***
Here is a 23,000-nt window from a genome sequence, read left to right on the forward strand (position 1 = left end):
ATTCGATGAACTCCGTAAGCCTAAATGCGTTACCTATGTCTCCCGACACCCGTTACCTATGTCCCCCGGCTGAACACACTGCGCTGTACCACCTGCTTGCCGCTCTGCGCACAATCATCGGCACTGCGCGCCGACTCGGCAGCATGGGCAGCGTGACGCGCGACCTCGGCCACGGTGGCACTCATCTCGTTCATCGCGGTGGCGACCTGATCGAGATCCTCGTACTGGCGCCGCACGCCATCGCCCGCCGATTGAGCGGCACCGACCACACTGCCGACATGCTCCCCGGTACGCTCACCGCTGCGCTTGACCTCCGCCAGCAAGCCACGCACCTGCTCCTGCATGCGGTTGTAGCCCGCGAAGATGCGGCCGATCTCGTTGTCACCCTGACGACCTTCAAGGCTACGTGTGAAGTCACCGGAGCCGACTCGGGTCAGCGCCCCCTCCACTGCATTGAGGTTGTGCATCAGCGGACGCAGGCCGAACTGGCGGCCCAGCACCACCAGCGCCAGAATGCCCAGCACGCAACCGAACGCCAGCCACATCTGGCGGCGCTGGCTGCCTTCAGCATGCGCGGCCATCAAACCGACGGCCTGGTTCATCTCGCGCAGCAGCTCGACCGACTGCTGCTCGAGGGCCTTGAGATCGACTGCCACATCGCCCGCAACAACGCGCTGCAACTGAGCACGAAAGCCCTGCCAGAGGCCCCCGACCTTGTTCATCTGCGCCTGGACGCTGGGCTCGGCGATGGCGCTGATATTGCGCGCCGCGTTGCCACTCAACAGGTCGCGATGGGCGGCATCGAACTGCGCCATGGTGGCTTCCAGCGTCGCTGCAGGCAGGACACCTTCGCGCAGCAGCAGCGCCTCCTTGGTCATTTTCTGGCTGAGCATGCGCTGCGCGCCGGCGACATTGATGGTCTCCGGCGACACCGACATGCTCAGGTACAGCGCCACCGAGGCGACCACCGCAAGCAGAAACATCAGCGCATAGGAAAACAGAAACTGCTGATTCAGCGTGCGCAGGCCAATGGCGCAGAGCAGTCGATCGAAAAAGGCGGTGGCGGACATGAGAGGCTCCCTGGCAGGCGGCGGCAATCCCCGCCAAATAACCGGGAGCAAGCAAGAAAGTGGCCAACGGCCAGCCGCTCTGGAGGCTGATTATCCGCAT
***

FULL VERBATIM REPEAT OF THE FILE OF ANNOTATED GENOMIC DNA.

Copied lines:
Here is a 23,000-nt window from a genome sequence, read left to right on the forward strand (position 1 = left end):
ATTCGATGAACTCCGTAAGCCTAAATGCGTTACCTATGTCTCCCGACACCCGTTACCTATGTCCCCCGGCTGAACACACTGCGCTGTACCACCTGCTTGCCGCTCTGCGCACAATCATCGGCACTGCGCGCCGACTCGGCAGCATGGGCAGCGTGACGCGCGACCTCGGCCACGGTGGCACTCATCTCGTTCATCGCGGTGGCGACCTGATCGAGATCCTCGTACTGGCGCCGCACGCCATCGCCCGCCGATTGAGCGGCACCGACCACACTGCCGACATGCTCCCCGGTACGCTCACCGCTGCGCTTGACCTCCGCCAGCAAGCCACGCACCTGCTCCTGCATGCGGTTGTAGCCCGCGAAGATGCGGCCGATCTCGTTGTCACCCTGACGACCTTCAAGGCTACGTGTGAAGTCACCGGAGCCGACTCGGGTCAGCGCCCCCTCCACTGCATTGAGGTTGTGCATCAGCGGACGCAGGCCGAACTGGCGGCCCAGCACCACCAGCGCCAGAATGCCCAGCACGCAACCGAACGCCAGCCACATCTGGCGGCGCTGGCTGCCTTCAGCATGCGCGGCCATCAAACCGACGGCCTGGTTCATCTCGCGCAGCAGCTCGACCGACTGCTGCTCGAGGGCCTTGAGATCGACTGCCACATCGCCCGCAACAACGCGCTGCAACTGAGCACGAAAGCCCTGCCAGAGGCCCCCGACCTTGTTCATCTGCGCCTGGACGCTGGGCTCGGCGATGGCGCTGATATTGCGCGCCGCGTTGCCACTCAACAGGTCGCGATGGGCGGCATCGAACTGCGCCATGGTGGCTTCCAGCGTCGCTGCAGGCAGGACACCTTCGCGCAGCAGCAGCGCCTCCTTGGTCATTTTCTGGCTGAGCATGCGCTGCGCGCCGGCGACATTGATGGTCTCCGGCGACACCGACATGCTCAGGTACAGCGCCACCGAGGCGACCACCGCAAGCAGAAACATCAGCGCATAGGAAAACAGAAACTGCTGATTCAGCGTGCGCAGGCCAATGGCGCAGAGCAGTCGATCGAAAAAGGCGGTGGCGGACATGAGAGGCTCCCTGGCAGGCGGCGGCAATCCCCGCCAAATAACCGGGAGCAAGCAAGAAAGTGGCCAACGGCCAGCCGCTCTGGAGGCTGATTATCCGCAT